If precession was known in early Babylonia we could reasonably expect it to be recognised in some form of the mathematical astronomy that developed and/or later calendar systems. (The Babylonians did identify and record some long-term astronomical cycles such as the synodic periods of the moon and planets.) It would seem that the Babylonians were limited by their lack of interest in theoretical astronomy and they had no geometric scheme to assist them. (See, however, Lengths, Widths, Surfaces: A Portrait of Old Babylonian Algebra and its Kin, by Jens Hï¿½yrup (2002), for the proposal that Old Babylonian algebra was not numerical but geometrical in nature.) They simply applied arithmetic to data that the later Greeks would apply geometry to. The concept of precession could be realistically discovered and described only when geometric concepts had been developed. This was only achieved by the Greeks. The earliest Greek geometry can be traced to Thales of Ionia (635-543 BCE) and Pythagoras of Ionia (582-496 BCE). (The rudiments of practical geometry are, however, found in the earlier mathematical traditions of Babylonia and Egypt.) It can be confidently stated that the phenomenon of precession was not identified by the Babylonians (and so it is out of the question that it was understood as a systematic continuous variation (i.e., that all stars have slow continuous motions parallel to the ecliptic) and that the rate of precession was measured).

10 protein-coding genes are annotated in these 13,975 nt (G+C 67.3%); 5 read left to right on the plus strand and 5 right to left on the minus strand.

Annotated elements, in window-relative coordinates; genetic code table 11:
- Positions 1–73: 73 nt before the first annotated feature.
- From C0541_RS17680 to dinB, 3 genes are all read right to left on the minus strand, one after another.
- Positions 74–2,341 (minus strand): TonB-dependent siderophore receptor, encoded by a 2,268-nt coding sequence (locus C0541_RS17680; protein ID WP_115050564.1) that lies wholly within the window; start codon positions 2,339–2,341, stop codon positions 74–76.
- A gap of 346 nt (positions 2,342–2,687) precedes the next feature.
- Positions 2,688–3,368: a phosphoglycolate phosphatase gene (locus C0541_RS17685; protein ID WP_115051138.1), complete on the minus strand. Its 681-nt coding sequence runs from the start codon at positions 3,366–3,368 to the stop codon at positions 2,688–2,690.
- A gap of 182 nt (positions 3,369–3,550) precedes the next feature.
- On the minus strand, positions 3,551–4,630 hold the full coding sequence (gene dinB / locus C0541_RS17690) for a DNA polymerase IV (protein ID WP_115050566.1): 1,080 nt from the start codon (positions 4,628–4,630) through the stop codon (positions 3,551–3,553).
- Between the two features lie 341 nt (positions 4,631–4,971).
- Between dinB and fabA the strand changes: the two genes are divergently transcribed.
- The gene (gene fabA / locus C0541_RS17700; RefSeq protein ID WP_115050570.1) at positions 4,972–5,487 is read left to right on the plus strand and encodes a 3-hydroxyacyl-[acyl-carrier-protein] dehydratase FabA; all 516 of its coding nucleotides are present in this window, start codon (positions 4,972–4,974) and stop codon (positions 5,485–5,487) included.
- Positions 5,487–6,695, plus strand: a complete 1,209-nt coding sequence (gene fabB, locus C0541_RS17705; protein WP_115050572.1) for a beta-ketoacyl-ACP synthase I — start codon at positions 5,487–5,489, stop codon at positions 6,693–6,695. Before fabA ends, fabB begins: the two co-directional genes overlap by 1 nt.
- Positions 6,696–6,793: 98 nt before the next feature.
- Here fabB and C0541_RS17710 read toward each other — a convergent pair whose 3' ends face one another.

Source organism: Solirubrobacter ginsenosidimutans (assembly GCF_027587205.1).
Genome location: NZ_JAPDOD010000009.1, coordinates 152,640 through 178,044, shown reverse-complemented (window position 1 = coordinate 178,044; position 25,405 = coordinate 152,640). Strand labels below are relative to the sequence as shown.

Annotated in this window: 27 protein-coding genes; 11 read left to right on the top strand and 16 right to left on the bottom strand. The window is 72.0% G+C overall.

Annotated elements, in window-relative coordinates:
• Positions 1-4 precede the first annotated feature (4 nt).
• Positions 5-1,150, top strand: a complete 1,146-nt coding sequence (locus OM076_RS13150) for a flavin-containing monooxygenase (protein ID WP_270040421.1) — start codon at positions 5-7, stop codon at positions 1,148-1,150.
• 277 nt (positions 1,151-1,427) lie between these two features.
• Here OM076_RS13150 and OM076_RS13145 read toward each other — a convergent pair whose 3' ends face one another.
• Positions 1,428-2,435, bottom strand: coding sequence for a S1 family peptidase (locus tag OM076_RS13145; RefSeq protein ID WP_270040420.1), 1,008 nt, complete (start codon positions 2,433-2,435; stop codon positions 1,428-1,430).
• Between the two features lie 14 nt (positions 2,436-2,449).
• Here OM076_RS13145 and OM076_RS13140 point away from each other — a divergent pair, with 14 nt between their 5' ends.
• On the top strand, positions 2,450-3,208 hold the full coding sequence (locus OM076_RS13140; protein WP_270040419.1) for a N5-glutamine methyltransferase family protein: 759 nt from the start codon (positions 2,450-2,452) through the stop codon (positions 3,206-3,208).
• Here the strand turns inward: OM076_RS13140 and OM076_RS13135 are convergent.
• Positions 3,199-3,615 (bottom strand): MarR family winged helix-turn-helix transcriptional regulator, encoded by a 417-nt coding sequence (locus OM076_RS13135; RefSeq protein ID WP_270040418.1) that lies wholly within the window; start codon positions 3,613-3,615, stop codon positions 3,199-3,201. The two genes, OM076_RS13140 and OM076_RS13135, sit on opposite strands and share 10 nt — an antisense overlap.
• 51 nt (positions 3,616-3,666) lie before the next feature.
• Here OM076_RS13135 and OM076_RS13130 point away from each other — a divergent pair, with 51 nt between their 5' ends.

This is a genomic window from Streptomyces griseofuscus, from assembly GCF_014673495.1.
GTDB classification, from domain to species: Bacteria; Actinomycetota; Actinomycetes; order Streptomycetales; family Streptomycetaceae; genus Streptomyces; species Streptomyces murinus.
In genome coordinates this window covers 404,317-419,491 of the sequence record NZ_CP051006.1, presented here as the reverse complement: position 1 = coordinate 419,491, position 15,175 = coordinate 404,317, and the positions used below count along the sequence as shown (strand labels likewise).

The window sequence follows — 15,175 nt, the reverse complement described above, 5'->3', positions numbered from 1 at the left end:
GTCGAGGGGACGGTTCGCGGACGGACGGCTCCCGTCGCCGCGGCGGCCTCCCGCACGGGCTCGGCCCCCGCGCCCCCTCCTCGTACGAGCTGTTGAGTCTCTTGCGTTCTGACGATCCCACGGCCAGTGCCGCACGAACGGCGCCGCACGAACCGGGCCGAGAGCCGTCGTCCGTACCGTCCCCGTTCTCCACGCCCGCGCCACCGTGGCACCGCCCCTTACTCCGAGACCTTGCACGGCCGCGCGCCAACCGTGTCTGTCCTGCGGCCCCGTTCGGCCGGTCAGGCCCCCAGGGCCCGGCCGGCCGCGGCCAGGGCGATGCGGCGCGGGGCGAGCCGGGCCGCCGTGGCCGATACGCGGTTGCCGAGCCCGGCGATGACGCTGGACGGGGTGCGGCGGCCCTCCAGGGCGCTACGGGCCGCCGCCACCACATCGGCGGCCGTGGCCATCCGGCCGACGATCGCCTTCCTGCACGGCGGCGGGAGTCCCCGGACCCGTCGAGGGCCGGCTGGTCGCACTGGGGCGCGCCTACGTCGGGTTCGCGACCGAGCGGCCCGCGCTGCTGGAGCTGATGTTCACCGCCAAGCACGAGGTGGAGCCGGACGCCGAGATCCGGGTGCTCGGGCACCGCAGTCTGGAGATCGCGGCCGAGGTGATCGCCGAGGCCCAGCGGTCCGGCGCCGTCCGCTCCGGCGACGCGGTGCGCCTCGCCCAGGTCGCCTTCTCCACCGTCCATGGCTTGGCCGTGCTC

Appendix 1: The Myth of Knowledge of Precession in the Eddas
It is not unusual to hear the claim repeated that knowledge of precession appears in the Eddas (a collection of old Norse poems and tales dating circa 10th-century CE). The claim simply rests on verse 23 of the poem Grimnismï¿½l in the Eddas. At Ragnarok (“end of the world”) out of each of the 540 doors of Valholl (“hall of the dead” or “hall of the slain”) will come 800 warriors. (It is also pointed out that in verse 24 of the poem there are 540 rooms (or “floor-rooms”) in Thorâ€™s palace of Bilskirnir.)